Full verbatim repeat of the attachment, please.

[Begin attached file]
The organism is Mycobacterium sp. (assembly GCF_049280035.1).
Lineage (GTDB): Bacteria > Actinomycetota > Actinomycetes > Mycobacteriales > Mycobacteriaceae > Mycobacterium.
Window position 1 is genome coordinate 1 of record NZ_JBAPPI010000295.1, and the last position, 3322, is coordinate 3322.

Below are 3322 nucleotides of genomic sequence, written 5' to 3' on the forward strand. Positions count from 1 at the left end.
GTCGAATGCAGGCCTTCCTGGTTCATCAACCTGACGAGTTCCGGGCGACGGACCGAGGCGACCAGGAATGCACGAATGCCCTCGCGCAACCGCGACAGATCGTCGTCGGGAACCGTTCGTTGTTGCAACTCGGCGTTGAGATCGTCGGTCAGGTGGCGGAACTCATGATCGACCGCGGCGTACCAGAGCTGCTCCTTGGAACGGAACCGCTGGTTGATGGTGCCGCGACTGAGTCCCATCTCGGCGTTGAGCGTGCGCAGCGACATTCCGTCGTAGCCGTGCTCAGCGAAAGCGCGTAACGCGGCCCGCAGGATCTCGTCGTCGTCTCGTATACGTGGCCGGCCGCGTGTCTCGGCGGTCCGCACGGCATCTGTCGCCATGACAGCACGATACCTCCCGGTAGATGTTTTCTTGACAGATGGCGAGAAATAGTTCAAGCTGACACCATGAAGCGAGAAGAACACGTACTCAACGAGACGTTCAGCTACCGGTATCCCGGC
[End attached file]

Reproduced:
The organism is Mycobacterium sp. (assembly GCF_049280035.1).
Lineage (GTDB): Bacteria > Actinomycetota > Actinomycetes > Mycobacteriales > Mycobacteriaceae > Mycobacterium.
Window position 1 is genome coordinate 1 of record NZ_JBAPPI010000295.1, and the last position, 3322, is coordinate 3322.

Below are 3322 nucleotides of genomic sequence, written 5' to 3' on the forward strand. Positions count from 1 at the left end.
GTCGAATGCAGGCCTTCCTGGTTCATCAACCTGACGAGTTCCGGGCGACGGACCGAGGCGACCAGGAATGCACGAATGCCCTCGCGCAACCGCGACAGATCGTCGTCGGGAACCGTTCGTTGTTGCAACTCGGCGTTGAGATCGTCGGTCAGGTGGCGGAACTCATGATCGACCGCGGCGTACCAGAGCTGCTCCTTGGAACGGAACCGCTGGTTGATGGTGCCGCGACTGAGTCCCATCTCGGCGTTGAGCGTGCGCAGCGACATTCCGTCGTAGCCGTGCTCAGCGAAAGCGCGTAACGCGGCCCGCAGGATCTCGTCGTCGTCTCGTATACGTGGCCGGCCGCGTGTCTCGGCGGTCCGCACGGCATCTGTCGCCATGACAGCACGATACCTCCCGGTAGATGTTTTCTTGACAGATGGCGAGAAATAGTTCAAGCTGACACCATGAAGCGAGAAGAACACGTACTCAACGAGACGTTCAGCTACCGGTATCCCGGC